During the Holidays, it's critical that you get enough quality sleep. Getting enough magnesium into your diet is a practical way to get better sleep. Magnesium decreases sympathetic nervous system activity - essentially lowering that stressed feeling you might have during the day - which helps you fall asleep faster. You can source magnesium from dark leafy greens, legumes, fish, and dark chocolate.

By getting better sleep, you arm yourself with better decision-making capacity when the Holiday parties come around.

3. Bring your own dish

If you're one of those people who admittedly struggle with desserts and can't keep it to a bite or one serving, why not bring your own dang dessert where you can splurge on it?

You'll not only get a little experience in the kitchen, but you'll have peace of mind that you can enjoy yourself come dessert time because you know exactly what's in your dish. And, you can have more than just a little sliver. Don't worry if you're not a culinary wizard, at Tiger Fitness we've got your back. Here are a few recipes you can try: Most desserts have about two to three times the amount of sugar and fat they usually need. By bringing your own dish, you can feel certain that you won't be secretly jamming down 1,000 extra calories with that ice cream cake your auntie brought to the party.

Oh, and also please don't be that person who brings their nutri-bullet to the party and suggests to make green smoothies for everyone after dinner. Not cool.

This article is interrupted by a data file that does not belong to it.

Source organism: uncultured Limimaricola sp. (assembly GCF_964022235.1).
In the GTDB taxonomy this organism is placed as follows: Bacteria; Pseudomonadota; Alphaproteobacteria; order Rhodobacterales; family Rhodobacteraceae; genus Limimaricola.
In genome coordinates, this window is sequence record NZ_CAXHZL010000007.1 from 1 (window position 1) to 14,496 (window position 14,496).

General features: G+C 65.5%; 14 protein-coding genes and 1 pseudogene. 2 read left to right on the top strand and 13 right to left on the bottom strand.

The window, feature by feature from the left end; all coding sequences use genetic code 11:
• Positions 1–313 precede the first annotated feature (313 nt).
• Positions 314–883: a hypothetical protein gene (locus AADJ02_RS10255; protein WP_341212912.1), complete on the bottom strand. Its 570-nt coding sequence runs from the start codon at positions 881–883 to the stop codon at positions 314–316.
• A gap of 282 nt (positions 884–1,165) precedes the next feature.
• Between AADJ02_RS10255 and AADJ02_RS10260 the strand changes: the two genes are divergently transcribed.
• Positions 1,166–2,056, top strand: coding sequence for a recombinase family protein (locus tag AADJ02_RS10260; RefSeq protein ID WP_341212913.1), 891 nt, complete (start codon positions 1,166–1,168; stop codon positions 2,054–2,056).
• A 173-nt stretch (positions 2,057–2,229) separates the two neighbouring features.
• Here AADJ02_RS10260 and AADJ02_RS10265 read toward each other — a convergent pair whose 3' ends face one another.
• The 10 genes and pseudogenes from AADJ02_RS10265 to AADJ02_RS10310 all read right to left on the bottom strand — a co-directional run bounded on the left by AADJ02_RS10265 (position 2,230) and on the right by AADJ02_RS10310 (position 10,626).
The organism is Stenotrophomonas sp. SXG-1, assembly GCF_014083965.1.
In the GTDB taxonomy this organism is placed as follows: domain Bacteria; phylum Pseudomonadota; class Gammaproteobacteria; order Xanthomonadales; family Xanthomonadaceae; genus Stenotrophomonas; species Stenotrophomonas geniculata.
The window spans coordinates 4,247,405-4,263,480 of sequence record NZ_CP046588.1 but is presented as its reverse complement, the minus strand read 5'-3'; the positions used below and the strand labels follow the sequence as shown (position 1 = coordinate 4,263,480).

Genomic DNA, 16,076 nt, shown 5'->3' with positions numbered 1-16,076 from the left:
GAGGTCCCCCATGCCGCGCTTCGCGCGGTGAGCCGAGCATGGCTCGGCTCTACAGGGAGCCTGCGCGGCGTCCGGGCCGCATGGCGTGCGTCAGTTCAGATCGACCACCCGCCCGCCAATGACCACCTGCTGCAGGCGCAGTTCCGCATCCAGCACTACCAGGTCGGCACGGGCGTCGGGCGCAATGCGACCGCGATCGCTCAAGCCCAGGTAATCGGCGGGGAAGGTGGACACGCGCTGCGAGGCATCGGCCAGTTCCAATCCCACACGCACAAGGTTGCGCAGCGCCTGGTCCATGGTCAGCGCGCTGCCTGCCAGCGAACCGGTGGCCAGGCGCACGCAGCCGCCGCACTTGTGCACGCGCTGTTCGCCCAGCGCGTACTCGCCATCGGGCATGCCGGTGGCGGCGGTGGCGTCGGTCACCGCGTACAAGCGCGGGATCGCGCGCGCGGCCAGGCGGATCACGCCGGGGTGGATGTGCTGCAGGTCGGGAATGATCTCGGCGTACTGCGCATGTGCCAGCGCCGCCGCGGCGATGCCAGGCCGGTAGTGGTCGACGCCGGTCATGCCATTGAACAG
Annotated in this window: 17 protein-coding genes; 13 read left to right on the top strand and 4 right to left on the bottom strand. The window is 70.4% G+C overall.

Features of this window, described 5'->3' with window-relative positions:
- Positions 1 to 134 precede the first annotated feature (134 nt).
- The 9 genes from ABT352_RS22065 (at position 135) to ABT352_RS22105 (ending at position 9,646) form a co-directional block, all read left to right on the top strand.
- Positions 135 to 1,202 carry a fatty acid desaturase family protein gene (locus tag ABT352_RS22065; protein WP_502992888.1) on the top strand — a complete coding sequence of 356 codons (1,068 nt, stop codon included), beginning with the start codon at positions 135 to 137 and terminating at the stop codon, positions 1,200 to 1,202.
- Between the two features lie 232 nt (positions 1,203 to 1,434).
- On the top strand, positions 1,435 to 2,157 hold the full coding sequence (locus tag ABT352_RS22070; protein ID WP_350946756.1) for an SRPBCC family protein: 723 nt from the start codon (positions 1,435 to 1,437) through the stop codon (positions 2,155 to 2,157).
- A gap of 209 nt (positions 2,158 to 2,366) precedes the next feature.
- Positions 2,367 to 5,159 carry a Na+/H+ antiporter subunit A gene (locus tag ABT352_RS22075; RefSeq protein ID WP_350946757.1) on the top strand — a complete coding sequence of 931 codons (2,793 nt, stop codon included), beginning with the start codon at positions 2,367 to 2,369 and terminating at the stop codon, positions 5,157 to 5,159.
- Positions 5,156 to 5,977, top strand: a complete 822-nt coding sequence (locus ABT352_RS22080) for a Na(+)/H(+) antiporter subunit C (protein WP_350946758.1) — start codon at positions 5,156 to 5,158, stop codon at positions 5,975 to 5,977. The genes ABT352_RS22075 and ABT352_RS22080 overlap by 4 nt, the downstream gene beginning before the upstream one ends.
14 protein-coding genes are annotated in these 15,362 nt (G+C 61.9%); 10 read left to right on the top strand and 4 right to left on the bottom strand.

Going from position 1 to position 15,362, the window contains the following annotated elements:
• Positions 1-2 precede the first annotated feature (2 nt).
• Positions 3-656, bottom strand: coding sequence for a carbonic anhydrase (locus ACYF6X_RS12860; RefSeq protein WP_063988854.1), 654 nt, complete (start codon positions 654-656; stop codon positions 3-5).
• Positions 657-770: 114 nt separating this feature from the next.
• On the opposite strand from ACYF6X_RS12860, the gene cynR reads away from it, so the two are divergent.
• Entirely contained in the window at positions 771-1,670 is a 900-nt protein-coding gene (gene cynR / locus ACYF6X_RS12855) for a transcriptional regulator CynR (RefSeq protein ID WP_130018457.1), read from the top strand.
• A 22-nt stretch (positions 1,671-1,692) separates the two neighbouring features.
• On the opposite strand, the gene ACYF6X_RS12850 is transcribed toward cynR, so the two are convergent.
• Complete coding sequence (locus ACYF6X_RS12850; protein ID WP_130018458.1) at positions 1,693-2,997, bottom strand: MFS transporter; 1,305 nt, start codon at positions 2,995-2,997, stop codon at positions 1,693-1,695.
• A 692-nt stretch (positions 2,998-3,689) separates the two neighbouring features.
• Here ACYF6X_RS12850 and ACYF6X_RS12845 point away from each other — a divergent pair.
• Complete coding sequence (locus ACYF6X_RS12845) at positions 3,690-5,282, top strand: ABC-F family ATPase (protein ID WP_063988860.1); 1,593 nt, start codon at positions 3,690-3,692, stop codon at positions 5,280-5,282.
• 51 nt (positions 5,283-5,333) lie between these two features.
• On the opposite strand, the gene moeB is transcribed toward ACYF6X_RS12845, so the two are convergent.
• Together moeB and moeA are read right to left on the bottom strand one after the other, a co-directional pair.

4. Pre game it

Back in the day, me and the boys used to pre-game it before we hit the town. This was a fail-proof way to safeguard ourselves from waking up the next day to see our credit card statement graffitied with charges that added up to hundreds of dollars.

This same method can be used during the Holidays for the physique minded person. But instead of loading up on red bull vodka's, you load up on high quality food before you hit the party. This way you don't' show up starving and vulnerable.

If you simply don't have the kind of discipline to opt for the vegetable platter when the hot artichoke dip sits right next to it, you need to pre-game it. Eat before you leave the house. Have a good healthy meal that satisfies you. If you train hard and eat well as it is, you already know what to do - no need to change what works.

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5. Opt for a smaller plate

Bigger plates mean bigger portions. This means you eat more - whether you want to or not. In his book, Mindless Eating, Author Brian Wansink and his research team revealed that subjects who chose to eat off a 10-inch plate rather than a 12-inch plate at 22% less food over the course of a year.